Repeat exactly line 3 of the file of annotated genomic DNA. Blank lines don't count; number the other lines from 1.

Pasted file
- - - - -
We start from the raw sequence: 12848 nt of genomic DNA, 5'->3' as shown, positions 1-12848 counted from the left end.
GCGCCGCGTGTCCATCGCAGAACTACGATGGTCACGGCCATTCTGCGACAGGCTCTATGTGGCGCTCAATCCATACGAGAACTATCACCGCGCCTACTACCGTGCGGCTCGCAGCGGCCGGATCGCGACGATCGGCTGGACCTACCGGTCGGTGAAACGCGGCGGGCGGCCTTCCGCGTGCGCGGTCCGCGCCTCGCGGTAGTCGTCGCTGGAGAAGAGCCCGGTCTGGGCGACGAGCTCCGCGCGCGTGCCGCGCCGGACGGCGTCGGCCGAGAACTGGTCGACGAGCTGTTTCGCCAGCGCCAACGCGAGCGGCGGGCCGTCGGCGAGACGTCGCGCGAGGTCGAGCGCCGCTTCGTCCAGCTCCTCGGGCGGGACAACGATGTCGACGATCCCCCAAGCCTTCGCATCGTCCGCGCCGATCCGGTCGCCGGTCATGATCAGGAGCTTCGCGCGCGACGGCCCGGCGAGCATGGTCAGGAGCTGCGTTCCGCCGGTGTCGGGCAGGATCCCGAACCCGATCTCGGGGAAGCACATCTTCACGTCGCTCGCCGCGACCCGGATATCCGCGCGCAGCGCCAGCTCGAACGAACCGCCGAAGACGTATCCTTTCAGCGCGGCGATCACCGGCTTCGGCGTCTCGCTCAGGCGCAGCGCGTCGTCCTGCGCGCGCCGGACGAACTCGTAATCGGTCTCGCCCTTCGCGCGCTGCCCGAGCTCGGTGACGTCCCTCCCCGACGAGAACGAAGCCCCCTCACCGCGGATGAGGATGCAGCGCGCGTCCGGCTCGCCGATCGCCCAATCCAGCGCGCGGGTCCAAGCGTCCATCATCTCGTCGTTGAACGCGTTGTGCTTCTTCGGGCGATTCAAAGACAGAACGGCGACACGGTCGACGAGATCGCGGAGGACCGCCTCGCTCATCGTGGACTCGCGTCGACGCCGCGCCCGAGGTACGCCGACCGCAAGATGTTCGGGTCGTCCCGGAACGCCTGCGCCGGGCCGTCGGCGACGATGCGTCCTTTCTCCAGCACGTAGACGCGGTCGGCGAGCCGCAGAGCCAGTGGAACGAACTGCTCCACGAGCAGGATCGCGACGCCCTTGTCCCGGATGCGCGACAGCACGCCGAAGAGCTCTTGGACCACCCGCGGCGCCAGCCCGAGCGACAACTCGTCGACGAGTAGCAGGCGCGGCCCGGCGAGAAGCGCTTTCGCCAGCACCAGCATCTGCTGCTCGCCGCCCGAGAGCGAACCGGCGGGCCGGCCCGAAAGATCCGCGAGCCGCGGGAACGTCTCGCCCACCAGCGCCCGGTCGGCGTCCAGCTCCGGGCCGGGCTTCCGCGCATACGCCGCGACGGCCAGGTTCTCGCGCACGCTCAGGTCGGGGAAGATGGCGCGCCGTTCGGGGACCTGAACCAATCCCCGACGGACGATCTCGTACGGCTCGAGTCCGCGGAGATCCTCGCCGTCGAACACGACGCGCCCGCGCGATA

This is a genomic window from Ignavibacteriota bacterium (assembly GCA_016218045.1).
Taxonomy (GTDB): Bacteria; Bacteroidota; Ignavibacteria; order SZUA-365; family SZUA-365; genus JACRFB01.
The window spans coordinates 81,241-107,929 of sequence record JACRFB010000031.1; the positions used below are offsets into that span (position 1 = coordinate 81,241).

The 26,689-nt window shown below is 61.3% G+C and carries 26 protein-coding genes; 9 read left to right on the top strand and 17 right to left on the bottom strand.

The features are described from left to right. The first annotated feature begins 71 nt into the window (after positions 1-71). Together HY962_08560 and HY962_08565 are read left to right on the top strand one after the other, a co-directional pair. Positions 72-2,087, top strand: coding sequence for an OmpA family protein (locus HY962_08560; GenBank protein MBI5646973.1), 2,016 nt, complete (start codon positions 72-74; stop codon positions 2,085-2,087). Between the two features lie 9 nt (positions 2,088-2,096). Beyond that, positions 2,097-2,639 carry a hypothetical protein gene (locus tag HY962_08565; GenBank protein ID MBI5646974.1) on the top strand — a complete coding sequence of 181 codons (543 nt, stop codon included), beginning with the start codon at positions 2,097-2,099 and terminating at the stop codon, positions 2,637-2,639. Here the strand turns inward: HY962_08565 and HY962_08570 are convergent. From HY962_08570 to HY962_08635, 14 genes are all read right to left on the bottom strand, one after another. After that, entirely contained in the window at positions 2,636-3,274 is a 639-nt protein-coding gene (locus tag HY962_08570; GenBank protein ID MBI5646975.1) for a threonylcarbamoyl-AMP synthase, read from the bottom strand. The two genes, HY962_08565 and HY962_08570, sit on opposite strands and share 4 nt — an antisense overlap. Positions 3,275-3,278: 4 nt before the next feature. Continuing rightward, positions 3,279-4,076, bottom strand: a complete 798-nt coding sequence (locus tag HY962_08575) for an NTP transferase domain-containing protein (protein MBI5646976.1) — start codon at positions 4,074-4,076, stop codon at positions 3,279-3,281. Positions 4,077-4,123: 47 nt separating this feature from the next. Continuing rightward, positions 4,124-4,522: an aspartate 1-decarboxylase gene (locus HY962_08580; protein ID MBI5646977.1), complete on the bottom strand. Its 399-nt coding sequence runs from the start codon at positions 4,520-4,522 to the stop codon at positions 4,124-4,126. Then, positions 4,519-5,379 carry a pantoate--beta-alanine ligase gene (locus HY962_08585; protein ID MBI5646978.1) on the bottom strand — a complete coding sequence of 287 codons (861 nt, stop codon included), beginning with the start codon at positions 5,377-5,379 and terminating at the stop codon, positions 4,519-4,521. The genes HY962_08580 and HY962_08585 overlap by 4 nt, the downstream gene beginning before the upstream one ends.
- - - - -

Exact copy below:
This is a genomic window from Ignavibacteriota bacterium (assembly GCA_016218045.1).